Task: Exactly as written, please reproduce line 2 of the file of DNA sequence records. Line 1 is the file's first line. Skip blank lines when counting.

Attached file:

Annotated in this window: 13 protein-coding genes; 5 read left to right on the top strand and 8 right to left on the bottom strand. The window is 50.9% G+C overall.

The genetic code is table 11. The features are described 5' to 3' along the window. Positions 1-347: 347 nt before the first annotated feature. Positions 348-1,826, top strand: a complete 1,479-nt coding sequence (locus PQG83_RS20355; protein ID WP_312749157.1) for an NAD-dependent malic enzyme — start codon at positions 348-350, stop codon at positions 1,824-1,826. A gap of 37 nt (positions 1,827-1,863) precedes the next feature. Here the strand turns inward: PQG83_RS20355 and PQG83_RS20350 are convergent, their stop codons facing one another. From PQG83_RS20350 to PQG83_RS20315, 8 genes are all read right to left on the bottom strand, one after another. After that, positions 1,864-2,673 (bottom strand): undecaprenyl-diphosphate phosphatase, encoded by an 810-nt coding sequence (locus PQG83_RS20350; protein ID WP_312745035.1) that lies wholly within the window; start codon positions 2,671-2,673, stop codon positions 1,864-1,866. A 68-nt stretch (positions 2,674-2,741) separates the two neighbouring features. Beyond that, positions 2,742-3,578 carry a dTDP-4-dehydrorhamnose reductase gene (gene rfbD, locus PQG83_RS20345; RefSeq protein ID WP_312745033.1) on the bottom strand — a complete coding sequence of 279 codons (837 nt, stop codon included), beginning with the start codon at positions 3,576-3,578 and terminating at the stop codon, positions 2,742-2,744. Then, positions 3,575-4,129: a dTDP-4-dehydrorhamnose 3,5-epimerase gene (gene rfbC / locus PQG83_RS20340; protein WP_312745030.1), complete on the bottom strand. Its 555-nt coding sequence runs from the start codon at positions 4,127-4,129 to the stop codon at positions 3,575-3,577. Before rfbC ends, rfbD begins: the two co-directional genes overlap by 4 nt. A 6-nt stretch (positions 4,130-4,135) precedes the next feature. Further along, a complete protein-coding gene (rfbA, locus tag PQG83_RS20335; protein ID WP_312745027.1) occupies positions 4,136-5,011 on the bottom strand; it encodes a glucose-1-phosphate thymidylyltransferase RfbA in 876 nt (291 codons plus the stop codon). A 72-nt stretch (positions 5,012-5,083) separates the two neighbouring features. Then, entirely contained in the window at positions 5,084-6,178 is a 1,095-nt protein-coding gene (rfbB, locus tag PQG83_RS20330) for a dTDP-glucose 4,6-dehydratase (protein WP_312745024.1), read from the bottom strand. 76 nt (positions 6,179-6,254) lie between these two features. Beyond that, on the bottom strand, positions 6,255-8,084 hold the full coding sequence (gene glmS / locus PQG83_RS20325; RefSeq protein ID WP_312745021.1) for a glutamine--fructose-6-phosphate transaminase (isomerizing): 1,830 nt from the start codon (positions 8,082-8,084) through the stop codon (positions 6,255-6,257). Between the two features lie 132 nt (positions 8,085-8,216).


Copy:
The genetic code is table 11. The features are described 5' to 3' along the window. Positions 1-347: 347 nt before the first annotated feature. Positions 348-1,826, top strand: a complete 1,479-nt coding sequence (locus PQG83_RS20355; protein ID WP_312749157.1) for an NAD-dependent malic enzyme — start codon at positions 348-350, stop codon at positions 1,824-1,826. A gap of 37 nt (positions 1,827-1,863) precedes the next feature. Here the strand turns inward: PQG83_RS20355 and PQG83_RS20350 are convergent, their stop codons facing one another. From PQG83_RS20350 to PQG83_RS20315, 8 genes are all read right to left on the bottom strand, one after another. After that, positions 1,864-2,673 (bottom strand): undecaprenyl-diphosphate phosphatase, encoded by an 810-nt coding sequence (locus PQG83_RS20350; protein ID WP_312745035.1) that lies wholly within the window; start codon positions 2,671-2,673, stop codon positions 1,864-1,866. A 68-nt stretch (positions 2,674-2,741) separates the two neighbouring features. Beyond that, positions 2,742-3,578 carry a dTDP-4-dehydrorhamnose reductase gene (gene rfbD, locus PQG83_RS20345; RefSeq protein ID WP_312745033.1) on the bottom strand — a complete coding sequence of 279 codons (837 nt, stop codon included), beginning with the start codon at positions 3,576-3,578 and terminating at the stop codon, positions 2,742-2,744. Then, positions 3,575-4,129: a dTDP-4-dehydrorhamnose 3,5-epimerase gene (gene rfbC / locus PQG83_RS20340; protein WP_312745030.1), complete on the bottom strand. Its 555-nt coding sequence runs from the start codon at positions 4,127-4,129 to the stop codon at positions 3,575-3,577. Before rfbC ends, rfbD begins: the two co-directional genes overlap by 4 nt. A 6-nt stretch (positions 4,130-4,135) precedes the next feature. Further along, a complete protein-coding gene (rfbA, locus tag PQG83_RS20335; protein ID WP_312745027.1) occupies positions 4,136-5,011 on the bottom strand; it encodes a glucose-1-phosphate thymidylyltransferase RfbA in 876 nt (291 codons plus the stop codon). A 72-nt stretch (positions 5,012-5,083) separates the two neighbouring features. Then, entirely contained in the window at positions 5,084-6,178 is a 1,095-nt protein-coding gene (rfbB, locus tag PQG83_RS20330) for a dTDP-glucose 4,6-dehydratase (protein WP_312745024.1), read from the bottom strand. 76 nt (positions 6,179-6,254) lie between these two features. Beyond that, on the bottom strand, positions 6,255-8,084 hold the full coding sequence (gene glmS / locus PQG83_RS20325; RefSeq protein ID WP_312745021.1) for a glutamine--fructose-6-phosphate transaminase (isomerizing): 1,830 nt from the start codon (positions 8,082-8,084) through the stop codon (positions 6,255-6,257). Between the two features lie 132 nt (positions 8,085-8,216).